Using Cyckei

First Launch

Cyckei can be launched for the first time from the root folder using:


Upon first launch, Cyckei will create a cyckei directory in the user’s home folder to hold scripts, test results, logs, and configuration. Cyckei will also create a server_data text file that facilitates the clients memory of the server’s activities.

Before running tests, Cyckei must be configured to properly interface with any devices. Each channel should be setup in the config.json file with the correct GPIB address and any other relevant information. A default configuration is automatically generated, and instructions on further configuration can be found in the Editing Configuration section.

Client, Server, and Explorer

Cyckei comes with three sibling applications: A server, a client, and the explorer. The server and client act in tandem, while the explorer is independent. Server performs the work of sending commands to cycle cells, while the client provides the user an interface to interact with the server. The explorer is used for viewing completed tests and creating new scripts to be run by the server.

The server should be launched before a client from the root directory with

python server

If a client does not have a server to connect to, it will be essentially non functional. After the server is launched the client can be launched from the root directory with

python client

Finally, the explorer can be launched from the root directory with

python explorer

On Windows a bash file can be set up as a shortcut to run each command sequence.

Starting a cycle

Various attributes of the cycle may be set in before starting a cycle:

Option Type Description
Script file Script with desired protocol. Gives option to select any local file.
Log file text Path to output file. Placed in the specified logs folder.
Cell ID text Identification for cell. Recorded to output file.
Comment text Requester’s comment for cycle. Recorded to output file.

The available buttons can be used to Start, Stop, Pause, or Resume the protocol.

Creating Scripts

Scripts can be created in the user’s preferred editor or in the separate explorer application. This editor will automatically load the default included scripts, but can be used to open and edit any local files.


The explorer includes a protocol generator above the editor to streamline script creation. This can be used to specify attributes, and insert generated lines of code into the script.

Scripts are written in regular python code, and can contain for loops and other statements to control cycle flow. There are seven built in protocols to control the cycler. Most of these protocols take some or all of the following parameters:

Parameter Description Format
Value Set a certain voltage or current to run at. float
Reports Set intervals of time and/or change in voltage or current to record at. reports=((“current”, float), (“time”, “int:int:int”))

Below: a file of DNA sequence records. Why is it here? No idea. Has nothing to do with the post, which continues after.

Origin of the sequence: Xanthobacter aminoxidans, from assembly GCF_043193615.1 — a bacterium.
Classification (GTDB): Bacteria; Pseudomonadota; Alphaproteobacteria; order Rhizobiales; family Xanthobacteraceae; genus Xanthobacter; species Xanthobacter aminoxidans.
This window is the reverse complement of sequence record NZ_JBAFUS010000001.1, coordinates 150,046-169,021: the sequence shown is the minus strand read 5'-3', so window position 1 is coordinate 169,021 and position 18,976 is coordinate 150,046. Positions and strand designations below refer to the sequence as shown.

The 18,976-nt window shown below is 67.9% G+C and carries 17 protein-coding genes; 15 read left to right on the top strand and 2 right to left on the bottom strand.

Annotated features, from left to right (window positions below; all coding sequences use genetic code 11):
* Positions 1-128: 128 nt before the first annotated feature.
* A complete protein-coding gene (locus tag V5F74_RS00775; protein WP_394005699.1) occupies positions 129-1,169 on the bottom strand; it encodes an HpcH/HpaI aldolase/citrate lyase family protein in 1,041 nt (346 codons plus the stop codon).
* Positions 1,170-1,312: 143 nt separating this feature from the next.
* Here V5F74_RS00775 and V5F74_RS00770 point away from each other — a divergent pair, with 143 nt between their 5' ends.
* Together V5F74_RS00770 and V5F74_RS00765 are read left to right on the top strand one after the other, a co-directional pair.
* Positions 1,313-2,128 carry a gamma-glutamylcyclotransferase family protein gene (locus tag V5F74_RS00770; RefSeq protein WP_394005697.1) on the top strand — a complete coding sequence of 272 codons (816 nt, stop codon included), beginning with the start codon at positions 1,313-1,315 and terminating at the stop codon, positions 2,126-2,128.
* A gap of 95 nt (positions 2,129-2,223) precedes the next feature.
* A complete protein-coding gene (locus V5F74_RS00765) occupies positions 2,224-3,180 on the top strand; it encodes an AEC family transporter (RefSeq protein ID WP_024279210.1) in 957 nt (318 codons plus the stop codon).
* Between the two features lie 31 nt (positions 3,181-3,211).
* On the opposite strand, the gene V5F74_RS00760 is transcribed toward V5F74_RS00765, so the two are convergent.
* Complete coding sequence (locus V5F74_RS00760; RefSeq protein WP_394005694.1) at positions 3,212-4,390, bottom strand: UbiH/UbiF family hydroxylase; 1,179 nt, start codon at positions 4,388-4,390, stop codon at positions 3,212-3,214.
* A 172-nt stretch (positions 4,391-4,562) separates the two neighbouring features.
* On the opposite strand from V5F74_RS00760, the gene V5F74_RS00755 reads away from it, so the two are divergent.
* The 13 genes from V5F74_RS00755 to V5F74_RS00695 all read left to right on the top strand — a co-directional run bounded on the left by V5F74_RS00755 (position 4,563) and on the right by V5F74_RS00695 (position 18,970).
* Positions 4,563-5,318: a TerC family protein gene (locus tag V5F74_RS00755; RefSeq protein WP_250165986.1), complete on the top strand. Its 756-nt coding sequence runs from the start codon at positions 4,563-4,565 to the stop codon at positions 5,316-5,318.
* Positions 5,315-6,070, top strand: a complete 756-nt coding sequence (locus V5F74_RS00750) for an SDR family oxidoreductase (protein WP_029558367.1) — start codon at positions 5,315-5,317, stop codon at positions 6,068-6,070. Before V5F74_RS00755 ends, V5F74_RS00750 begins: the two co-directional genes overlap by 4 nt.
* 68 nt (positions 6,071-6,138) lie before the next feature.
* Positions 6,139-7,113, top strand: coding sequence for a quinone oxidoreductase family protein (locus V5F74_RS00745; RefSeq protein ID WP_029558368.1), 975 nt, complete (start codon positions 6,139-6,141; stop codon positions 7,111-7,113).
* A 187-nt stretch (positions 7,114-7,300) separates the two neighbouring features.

Ends Set threshold of time and/or change in voltage or current to end current protocol. ends=((“current”, “<”, float), (“time”, “>”, “int:int:int”))

The following protocols are available:

Protocol Description Parameters Example
AdvanceCycle Start recording under next cycle in output file. None AdvanceCycle()
CCCharge Charge at a set current. Value, Reports, Ends CCCharge(0.1, reports=((“voltage”, 0.01), (“time”, “:5:”)), ends=((“voltage”, “>”, 4.2), (“time”, “>”, “4::”)))
CCDischarge Discharge at a set current. Value, Reports, Ends CCDischarge(0.1, reports=((“voltage”, 0.01), (“time”, “:5:”)), ends=((“voltage”, “<”, 3.0), (“time”, “>”, “4::”)))
CVCharge Charge at a set voltage. Value, Reports, Ends CVCharge(4.2, reports=((“current”, 0.01), (“time”, “:5:”)), ends=((“current”, “<”, 0.005), (“time”, “>”, “24::”)))
CVDischarge Discharge at a set voltage. Value, Reports, Ends CVDischarge(4.2, reports=((“current”, 0.01), (“time”, “:5:”)), ends=((“current”, “<”, 0.005), (“time”, “>”, “24::”)))
Rest Record at a set interval. Reports, Ends Rest(reports=((“time”, “::1”),), ends=((“time”, “>”, “::15”),))
Sleep Record at a set interval and turn channel off in between. Reports, Ends Sleep(reports=((“time”, “:1:0”),), ends=((“time”, “>”, “::15”),))

An example script is shown below. There is also a simple script saved in the scripts folder which is available whenever the client is started.

for i in range(3):
  CCCharge(0.1, reports=(("voltage", 0.01), ("time", ":5:")), ends=(("voltage", ">", 4.2), ("time", ">", "4::")))
  CCDischarge(0.1, reports=(("voltage", 0.01), ("time", ":5:")), ends=(("voltage", "<", 3.0), ("time", ">", "4::")))
  Rest(reports=(("time", "::1"),), ends=(("time", ">", "::15"),))

It is important to note that variables cannot be assigned in the standard pythonic way

C = 0.1

However, for loops can be used to capture values as variables as shown in this next example where C is caputred as 0.1 A and substituted in for C in the CCCharge and CCDischarge protocols.

The example also shows the nesting of loops. In this case a total of 500 cycles would be completed, where C/4 cycling is done with a C/20 cycle every 50 cycles.

for C in [0.1]:
    for i in range(10):
        CCCharge(C/20, reports=(("voltage", 0.005), ("time", ":5:")), ends=(("voltage", ">=", 4.2), ("time", ">", "30::")))
        CCDischarge(C/20, reports=(("voltage", 0.005), ("time", ":5:")), ends=(("voltage", "<", 3), ("time", ">", "30::")))
        for j in range(49):
            CCCharge(C/4, reports=(("voltage", 0.005), ("time", ":1:")), ends=(("voltage", ">=", 4.2), ("time", ">", "6::")))
            CCDischarge(C/4, reports=(("voltage", 0.005), ("time", ":1:")), ends=(("voltage", "<", 3), ("time", ">", "6::")))